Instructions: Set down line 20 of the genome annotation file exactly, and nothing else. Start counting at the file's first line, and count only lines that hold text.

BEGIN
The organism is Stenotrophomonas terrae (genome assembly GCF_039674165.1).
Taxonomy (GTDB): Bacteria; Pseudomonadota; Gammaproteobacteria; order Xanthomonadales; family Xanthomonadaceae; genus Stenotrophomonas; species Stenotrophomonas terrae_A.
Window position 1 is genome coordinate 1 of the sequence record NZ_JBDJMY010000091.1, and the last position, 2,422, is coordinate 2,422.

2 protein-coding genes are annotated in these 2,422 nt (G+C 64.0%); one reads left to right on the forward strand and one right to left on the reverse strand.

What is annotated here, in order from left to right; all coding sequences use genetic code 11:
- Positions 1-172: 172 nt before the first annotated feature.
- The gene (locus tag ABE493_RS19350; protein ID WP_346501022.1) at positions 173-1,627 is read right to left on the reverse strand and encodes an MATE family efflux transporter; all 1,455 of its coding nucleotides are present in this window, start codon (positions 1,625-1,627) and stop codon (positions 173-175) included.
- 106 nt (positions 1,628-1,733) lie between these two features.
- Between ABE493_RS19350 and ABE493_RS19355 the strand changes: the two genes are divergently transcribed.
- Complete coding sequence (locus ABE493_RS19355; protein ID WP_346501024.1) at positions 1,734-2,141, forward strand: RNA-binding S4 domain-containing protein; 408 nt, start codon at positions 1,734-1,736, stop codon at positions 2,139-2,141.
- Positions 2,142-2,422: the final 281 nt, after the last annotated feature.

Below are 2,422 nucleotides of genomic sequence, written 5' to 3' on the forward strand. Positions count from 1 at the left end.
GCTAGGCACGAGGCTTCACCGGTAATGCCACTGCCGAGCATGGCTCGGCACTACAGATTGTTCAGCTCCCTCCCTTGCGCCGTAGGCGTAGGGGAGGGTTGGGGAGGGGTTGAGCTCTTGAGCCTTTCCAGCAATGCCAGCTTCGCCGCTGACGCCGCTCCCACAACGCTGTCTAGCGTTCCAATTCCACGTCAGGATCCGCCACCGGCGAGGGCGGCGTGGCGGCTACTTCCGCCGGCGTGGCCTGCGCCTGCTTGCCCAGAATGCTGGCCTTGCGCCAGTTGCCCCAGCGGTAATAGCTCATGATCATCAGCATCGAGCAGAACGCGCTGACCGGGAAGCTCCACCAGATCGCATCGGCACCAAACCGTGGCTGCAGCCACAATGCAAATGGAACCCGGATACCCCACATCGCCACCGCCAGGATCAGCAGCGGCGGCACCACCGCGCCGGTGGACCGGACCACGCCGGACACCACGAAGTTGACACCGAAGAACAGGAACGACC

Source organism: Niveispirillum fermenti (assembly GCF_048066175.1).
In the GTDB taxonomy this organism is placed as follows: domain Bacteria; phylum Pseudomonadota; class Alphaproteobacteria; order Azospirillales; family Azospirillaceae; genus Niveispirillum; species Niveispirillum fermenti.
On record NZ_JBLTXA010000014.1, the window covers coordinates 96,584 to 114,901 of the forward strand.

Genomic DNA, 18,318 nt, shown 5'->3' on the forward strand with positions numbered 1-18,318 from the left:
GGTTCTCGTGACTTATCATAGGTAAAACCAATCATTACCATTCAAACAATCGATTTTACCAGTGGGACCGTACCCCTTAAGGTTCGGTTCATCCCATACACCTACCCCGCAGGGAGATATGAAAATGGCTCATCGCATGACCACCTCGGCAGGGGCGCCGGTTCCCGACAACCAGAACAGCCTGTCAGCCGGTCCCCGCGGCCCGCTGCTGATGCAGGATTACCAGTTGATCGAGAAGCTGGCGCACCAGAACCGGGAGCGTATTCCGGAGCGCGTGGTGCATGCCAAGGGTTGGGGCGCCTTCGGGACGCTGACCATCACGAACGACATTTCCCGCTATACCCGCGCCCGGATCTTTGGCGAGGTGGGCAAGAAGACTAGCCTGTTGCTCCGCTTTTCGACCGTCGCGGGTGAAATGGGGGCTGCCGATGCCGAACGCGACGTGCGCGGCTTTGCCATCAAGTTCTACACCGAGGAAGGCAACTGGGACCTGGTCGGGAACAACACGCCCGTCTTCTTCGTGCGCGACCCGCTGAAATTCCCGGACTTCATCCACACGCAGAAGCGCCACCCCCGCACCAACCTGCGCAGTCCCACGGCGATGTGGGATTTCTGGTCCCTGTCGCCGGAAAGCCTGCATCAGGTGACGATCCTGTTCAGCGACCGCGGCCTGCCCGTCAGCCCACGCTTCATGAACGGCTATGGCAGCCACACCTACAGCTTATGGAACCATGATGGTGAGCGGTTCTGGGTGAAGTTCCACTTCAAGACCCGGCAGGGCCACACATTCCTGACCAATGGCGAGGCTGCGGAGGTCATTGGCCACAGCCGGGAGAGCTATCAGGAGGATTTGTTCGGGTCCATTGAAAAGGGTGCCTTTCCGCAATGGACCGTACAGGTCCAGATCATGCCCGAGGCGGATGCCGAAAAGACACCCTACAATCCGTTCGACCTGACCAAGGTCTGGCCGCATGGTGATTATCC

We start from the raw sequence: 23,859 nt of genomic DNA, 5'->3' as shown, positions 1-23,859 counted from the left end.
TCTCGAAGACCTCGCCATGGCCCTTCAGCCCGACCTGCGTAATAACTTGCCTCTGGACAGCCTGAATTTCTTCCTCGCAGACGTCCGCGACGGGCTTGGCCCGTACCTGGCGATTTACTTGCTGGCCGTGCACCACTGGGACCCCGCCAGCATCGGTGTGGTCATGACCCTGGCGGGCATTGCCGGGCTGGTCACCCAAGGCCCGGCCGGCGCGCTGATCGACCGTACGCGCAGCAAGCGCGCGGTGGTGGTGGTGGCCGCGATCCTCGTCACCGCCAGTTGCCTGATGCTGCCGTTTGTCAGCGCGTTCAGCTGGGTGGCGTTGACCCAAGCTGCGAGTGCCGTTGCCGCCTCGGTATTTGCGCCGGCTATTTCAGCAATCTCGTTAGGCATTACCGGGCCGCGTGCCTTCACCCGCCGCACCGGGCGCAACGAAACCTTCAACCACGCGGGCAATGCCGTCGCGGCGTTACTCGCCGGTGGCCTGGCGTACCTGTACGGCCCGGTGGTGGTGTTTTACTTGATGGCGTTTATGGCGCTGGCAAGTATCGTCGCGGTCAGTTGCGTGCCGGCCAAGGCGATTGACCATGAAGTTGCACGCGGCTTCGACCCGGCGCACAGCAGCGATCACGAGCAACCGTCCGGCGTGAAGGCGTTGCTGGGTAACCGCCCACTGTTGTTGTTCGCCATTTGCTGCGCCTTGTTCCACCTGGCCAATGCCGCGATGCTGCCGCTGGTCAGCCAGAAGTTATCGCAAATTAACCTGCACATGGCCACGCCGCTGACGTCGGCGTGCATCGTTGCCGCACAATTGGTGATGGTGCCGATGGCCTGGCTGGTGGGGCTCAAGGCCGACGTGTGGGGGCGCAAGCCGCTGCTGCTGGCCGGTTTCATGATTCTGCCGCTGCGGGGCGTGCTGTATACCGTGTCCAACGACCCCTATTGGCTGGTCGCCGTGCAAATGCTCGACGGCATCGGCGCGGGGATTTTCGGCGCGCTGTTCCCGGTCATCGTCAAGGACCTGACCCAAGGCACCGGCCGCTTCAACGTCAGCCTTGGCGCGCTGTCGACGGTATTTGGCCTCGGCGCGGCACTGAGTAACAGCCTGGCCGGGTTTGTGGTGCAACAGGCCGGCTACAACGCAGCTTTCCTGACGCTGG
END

TCTCGAAGACCTCGCCATGGCCCTTCAGCCCGACCTGCGTAATAACTTGCCTCTGGACAGCCTGAATTTCTTCCTCGCAGACGTCCGCGACGGGCTTGGCCCGTACCTGGCGATTTACTTGCTGGCCGTGCACCACTGGGACCCCGCCAGCATCGGTGTGGTCATGACCCTGGCGGGCATTGCCGGGCTGGTCACCCAAGGCCCGGCCGGCGCGCTGATCGACCGTACGCGCAGCAAGCGCGCGGTGGTGGTGGTGGCCGCGATCCTCGTCACCGCCAGTTGCCTGATGCTGCCGTTTGTCAGCGCGTTCAGCTGGGTGGCGTTGACCCAAGCTGCGAGTGCCGTTGCCGCCTCGGTATTTGCGCCGGCTATTTCAGCAATCTCGTTAGGCATTACCGGGCCGCGTGCCTTCACCCGCCGCACCGGGCGCAACGAAACCTTCAACCACGCGGGCAATGCCGTCGCGGCGTTACTCGCCGGTGGCCTGGCGTACCTGTACGGCCCGGTGGTGGTGTTTTACTTGATGGCGTTTATGGCGCTGGCAAGTATCGTCGCGGTCAGTTGCGTGCCGGCCAAGGCGATTGACCATGAAGTTGCACGCGGCTTCGACCCGGCGCACAGCAGCGATCACGAGCAACCGTCCGGCGTGAAGGCGTTGCTGGGTAACCGCCCACTGTTGTTGTTCGCCATTTGCTGCGCCTTGTTCCACCTGGCCAATGCCGCGATGCTGCCGCTGGTCAGCCAGAAGTTATCGCAAATTAACCTGCACATGGCCACGCCGCTGACGTCGGCGTGCATCGTTGCCGCACAATTGGTGATGGTGCCGATGGCCTGGCTGGTGGGGCTCAAGGCCGACGTGTGGGGGCGCAAGCCGCTGCTGCTGGCCGGTTTCATGATTCTGCCGCTGCGGGGCGTGCTGTATACCGTGTCCAACGACCCCTATTGGCTGGTCGCCGTGCAAATGCTCGACGGCATCGGCGCGGGGATTTTCGGCGCGCTGTTCCCGGTCATCGTCAAGGACCTGACCCAAGGCACCGGCCGCTTCAACGTCAGCCTTGGCGCGCTGTCGACGGTATTTGGCCTCGGCGCGGCACTGAGTAACAGCCTGGCCGGGTTTGTGGTGCAACAGGCCGGCTACAACGCAGCTTTCCTGACGCTGG